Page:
Slow Food Columbus has been planning for almost a year to recreate this traditional Cuban “Celebration of the Pig.”  The China Box is so named because it was first introduced to Cuban culture by a Chinese traveler.  It slowly cooks a whole pig marinated in Cuban flavors producing an extraordinarily juicy and savory dish that literally falls from the bone and all the charm of a whole pig roast from any culture.  Columbus Barbeque guru and pig man extraordinaire Rick Malir fromCity BBQ will be offering his considerable skills to prepare a masterpiece.

We will start with ceviche, consisting of seafood provided by Angelo Edwards of The Fish Guys, and Cuban salsa and chips donated byJohn “CaJohn” Hard, both of the North Market.  Our antibiotic-free, Ohio-raised guest of honor will be accompanied by four traditional Cuban sides, prepared and generously donated by Chef Kevin Caskey at Banana Bean Café, and another generous donation of the Cuban bread you love from Starliner Diner.  The ceviche and sides will be made, in part, with produce donated by the Greener Grocer at the North Market.  A special offering donated by Jeni’s Splendid Ice Creams should match the food and be the perfect finish.

So that you have just what you like to quench your thirst, we invite you to bring your favorite beverages and something from which to imbibe.  We have compiled some suggested wine and beverage pairings, as well as a list of local suppliers, for your convenience.

Slow Food — Athens Summer Fiesta and Siesta

Athens, OH and environs
Saturday-Sunday, June 20-21
Pricing à la carte; $5 nonmember event fee

Join Slow Food Columbus as the Snails Slide South again for a full weekend in Athens.

We will meet up at the Athens Farmers Market at 10 a.m. on Saturday June 20th to sample the 40-plus Slow Food-friendly market vendors.  Many of these folks sell their products to Columbus markets and restaurants  now you can go local with these locavores.  As a bonus, we will be visiting during the market’s Berry Bake-Off, so even more goodies with be available for hungry Slow Foodies.  At 10:30 a.m., we will meet at the Market Information sign to speak with Sarah Conley-Ballew (in yellow vest), the head Manager of the Farmer’s Market .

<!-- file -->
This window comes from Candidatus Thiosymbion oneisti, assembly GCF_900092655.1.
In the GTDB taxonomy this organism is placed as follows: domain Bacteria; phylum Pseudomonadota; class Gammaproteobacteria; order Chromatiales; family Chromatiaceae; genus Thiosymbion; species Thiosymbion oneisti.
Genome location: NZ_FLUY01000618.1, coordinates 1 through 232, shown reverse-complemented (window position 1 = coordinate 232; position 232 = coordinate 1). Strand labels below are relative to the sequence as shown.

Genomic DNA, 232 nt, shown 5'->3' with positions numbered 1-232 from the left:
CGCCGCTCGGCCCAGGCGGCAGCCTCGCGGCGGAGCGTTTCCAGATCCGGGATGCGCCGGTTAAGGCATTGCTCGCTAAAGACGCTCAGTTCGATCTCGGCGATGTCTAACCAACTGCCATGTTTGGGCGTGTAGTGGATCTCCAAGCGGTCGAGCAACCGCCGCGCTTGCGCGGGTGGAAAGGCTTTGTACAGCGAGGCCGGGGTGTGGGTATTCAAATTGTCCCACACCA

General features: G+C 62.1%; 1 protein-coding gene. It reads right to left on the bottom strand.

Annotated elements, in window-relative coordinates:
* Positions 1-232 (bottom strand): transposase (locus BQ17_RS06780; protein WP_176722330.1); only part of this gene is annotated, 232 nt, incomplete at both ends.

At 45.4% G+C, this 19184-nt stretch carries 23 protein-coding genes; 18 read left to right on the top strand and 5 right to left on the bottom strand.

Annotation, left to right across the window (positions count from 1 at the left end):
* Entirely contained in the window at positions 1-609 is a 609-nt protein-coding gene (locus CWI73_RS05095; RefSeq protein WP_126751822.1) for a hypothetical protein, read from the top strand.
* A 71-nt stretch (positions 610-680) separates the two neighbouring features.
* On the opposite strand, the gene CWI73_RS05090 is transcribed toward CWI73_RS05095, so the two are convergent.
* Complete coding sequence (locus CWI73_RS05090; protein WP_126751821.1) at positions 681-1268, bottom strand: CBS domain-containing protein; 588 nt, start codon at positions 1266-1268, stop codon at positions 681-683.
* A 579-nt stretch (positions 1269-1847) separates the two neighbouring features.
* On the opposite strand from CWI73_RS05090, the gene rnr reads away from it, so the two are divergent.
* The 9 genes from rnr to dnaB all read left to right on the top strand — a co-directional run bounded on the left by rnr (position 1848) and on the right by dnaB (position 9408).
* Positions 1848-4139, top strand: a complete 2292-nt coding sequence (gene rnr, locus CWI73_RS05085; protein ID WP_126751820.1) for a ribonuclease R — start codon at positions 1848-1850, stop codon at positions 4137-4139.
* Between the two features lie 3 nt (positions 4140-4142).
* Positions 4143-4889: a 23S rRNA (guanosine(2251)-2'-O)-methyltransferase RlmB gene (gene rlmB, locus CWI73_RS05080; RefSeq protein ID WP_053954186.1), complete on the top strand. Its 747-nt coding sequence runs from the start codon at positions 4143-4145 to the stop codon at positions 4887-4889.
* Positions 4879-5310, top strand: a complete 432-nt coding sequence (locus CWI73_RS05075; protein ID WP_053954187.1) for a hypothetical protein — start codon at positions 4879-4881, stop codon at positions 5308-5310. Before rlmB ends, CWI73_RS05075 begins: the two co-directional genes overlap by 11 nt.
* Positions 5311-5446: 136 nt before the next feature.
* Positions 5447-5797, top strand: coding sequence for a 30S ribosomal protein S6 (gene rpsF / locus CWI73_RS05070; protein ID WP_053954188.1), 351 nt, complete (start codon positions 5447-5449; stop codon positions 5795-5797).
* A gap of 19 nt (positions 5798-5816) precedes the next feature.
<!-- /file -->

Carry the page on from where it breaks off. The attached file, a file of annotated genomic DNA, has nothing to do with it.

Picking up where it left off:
Our next stop will be at 1:00 p.m. for the grand tour of Snowville Creamery.  (Webmaster’s note:  Look carefully at the text, folks… our web links are subtle, some people miss ‘em, and there are a lot here….)

At 3:30 p.m., we will arrive at Integration Acres to meet with Chris and learn about produce, pawpaws and goats.

At 7:00, we will return to Athens for dinner at Zoe.  We will be dining on a five-course meal sourced from many of the vendors we saw in the morning.  Tickets are limited to 26 people at $35 per person all-inclusive [reservations closed]; wineglasses will be provided for BYOB.

After dinner we will take a break to explore Athens at night.  Some people might return to Columbus while others may stay in town.  We have also been invited to camp out for free at the farm of Warren Taylor from Snowville Creamery. (Please let us know if you opt for this camping option).

On Sunday, we sleep in a bit, then at 10 a.m. we meet at Jana’s Soul Food Café for brunch made with bunch of local produce and products. Tickets are limited to 26 souls for this event as well, at $15.50 all-inclusive [reservations closed].

Around noon, we will carpool to Sassafras Farms for a tour.  Our farm tour host asks that we carpool and limit the number of cars to 5 total, so we will try to partner up at Jana’s or another site in Athens before heading to the farm.  Our host will be Ed Perkins, the dean of all things organic in Athens and former OEFFA (Ohio Ecological Food and Farm Association) President.

Afterward, we head back to Athens.  At 3:00, we wrap up the weekend in the Cantina at Casa Nueva. We will hear from Leslie Schaller about “Casa” past, present and future.  Leslie also works for Appalachian Center for Economic Networks (ACEnet), which coordinates the Athens Food Ventures Center, which has fueled may successful food purveyors in the area.

Please contact Slow Food member Jim Ellison for information on lodging, field trips and additional places to eat.

See Jim’s photo preview of the Athens tour

Food and Ohio Wine Festival

The North Market
59 Spruce Street, Columbus
Saturday, July 11, 11-12 a.m.
Free

When the North Market announced a festival organized around Ohio food and wine, we thought, “Those are two of our favorite things—we should definitely be there!”  But since we’re not North Market vendors, we don’t have a stall, and since we don’t actually have anything to sell, we don’t really qualify for a table.  “Perhaps you could cook something,” suggested Mary Martineau, the Market’s Director of Marketing and resident vintage Vespa goddess.